Leiden Law Blog

Punishing juvenile delinquents

Punishing juvenile delinquents

On July 1, 2010 a controversial treatment programme at the residential facility for juvenile delinquents De Sprint in Wezep (NL) was cancelled. Called the Glen Mills method, this treatment programme aimed at guiding young delinquents back onto the right track. The Glen Mills method has been characterised as “the country’s most radical and, some say, its most effective answer yet to juvenile crime.”

However, a study by the Research and Documentation Centre in September 2007 revealed that the Glen Mills method, as it was applied at De Sprint in Wezep, was not significantly more successful than other correctional methods. The study showed that after four years 78% of the youths who had followed the treatment programme at De Sprint ended up re-offending. As Peter van der Laan, professor in social pedagogy at the Vrije Universiteit in Amsterdam, said in a 2008 interview with Vrij Nederland: “The methodology should change drastically. Question is whether one should keep referring to it as Glen Mills.”

I would take it one step further. In my view, the treatment process as it was applied at De Sprint at best qualifies as a half-baked rehash of the original Glen Mills method. In all likelihood, when former Prime Minister Ruud Lubbers argued in 1993 for so-called "camps" to drastically hone the personalities of delinquent adolescents, he had a firm, drastic and even, if needed, forceful intervention method in mind. Unfortunately such forceful intervention was deemed illegal. The method of “holding” in particular, in which hostile and uncooperative detainees are pinned to the floor, was qualified as “abuse.”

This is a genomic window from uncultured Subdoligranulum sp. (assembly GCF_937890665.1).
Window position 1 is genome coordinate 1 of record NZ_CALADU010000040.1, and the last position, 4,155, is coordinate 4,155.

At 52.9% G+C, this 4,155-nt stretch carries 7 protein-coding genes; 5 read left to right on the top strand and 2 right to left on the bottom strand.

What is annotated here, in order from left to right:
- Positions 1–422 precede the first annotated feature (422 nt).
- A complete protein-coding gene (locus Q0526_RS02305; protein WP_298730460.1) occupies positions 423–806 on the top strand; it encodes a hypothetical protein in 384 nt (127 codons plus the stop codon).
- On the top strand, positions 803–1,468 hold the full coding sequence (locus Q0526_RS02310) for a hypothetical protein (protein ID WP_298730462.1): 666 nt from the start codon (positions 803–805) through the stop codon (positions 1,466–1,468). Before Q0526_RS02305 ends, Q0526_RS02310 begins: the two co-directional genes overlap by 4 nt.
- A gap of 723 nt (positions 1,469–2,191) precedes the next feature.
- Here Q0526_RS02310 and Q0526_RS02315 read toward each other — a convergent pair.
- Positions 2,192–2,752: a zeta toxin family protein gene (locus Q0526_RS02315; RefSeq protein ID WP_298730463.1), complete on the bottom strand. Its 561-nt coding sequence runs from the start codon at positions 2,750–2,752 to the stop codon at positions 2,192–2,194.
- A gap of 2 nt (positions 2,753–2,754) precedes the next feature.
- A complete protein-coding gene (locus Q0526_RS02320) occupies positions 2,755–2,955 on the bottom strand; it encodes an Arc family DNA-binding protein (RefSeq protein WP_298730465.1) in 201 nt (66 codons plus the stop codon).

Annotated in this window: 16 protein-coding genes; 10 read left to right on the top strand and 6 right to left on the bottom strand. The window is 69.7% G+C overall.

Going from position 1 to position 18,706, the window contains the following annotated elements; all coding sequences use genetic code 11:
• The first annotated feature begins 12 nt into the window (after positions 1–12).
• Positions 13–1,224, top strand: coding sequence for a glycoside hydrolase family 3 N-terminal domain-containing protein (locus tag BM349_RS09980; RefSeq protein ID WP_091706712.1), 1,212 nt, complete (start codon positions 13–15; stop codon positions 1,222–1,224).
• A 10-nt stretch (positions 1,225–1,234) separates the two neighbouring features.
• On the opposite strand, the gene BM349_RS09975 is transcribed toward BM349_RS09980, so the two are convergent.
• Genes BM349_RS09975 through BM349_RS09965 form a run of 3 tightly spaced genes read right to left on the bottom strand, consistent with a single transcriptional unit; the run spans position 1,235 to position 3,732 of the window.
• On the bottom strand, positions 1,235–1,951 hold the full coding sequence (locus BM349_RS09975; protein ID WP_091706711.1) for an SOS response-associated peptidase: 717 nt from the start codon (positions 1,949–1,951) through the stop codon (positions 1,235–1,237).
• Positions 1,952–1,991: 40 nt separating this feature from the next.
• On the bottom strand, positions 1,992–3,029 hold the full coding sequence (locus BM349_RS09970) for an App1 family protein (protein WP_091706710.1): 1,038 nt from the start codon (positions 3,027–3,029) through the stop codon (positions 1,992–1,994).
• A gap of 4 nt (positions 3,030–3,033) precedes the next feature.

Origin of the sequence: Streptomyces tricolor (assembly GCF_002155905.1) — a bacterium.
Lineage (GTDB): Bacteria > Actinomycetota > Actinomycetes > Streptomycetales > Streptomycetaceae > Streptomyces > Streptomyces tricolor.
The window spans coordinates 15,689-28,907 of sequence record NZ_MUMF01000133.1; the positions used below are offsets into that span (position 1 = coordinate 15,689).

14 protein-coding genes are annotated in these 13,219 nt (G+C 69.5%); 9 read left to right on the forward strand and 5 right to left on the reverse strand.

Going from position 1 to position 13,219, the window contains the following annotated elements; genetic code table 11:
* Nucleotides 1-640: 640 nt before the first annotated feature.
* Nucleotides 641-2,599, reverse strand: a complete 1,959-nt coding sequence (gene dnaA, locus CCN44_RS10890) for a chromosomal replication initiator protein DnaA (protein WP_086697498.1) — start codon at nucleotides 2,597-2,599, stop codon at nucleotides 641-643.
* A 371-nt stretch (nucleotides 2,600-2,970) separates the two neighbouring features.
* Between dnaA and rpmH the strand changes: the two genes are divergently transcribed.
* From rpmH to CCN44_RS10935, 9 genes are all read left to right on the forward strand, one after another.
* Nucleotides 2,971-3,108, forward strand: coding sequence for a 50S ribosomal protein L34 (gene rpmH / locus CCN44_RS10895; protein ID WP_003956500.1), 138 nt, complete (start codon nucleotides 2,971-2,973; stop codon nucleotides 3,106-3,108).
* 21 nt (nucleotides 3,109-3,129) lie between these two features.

My contention is that the Glen Mills method might work excellently in the Netherlands, and might in fact yield the same positive results as it does in the United States. But it can only work if the method is applied entirely and without reservations. A less strict or severe version of the Glen Mills method has no chance of success. This is due to the specific character of Glen Mills which is aimed at the pursuit of honour and the avoidance of shame. As such, it is in fact not so different to the orientation towards honour and status as can be found in virtue ethics such as Aristotle’s. A major component of virtue ethics is to acquire good habits and to dispose of bad habits. It is commonplace that bad habits are learned much more easily than good habits. E.g., if one allows oneself to become furious and aggressive on a regular basis, one will be more liable to become an angry person. Once such a vice has become part of one’s character, unlearning it becomes quite a difficult task.

It is however not altogether impossible to unlearn vicious character traits. As Aristotle argues, this can only be done by being subjected to a very strict and rigid regime of reward and punishment. When progress is made in one’s behaviour, one will be rewarded with higher status and receive all due praise and recognition. In the Glen Mills method this can be achieved by good behaviour, learning a trade and successfully completing certain courses. The entire system is oriented towards the acquisition of status, pride and respect. But this takes a bold and resolute approach. Half-baked measures won’t cut it. Surely it is possible to set delinquent youths on the right track again, but that will not work unless the Glen Mills method is applied all the way and without reservations. After all, is it really so sad if a juvenile delinquent is pinned to the floor? The victim might thank the perpetrator later in his life!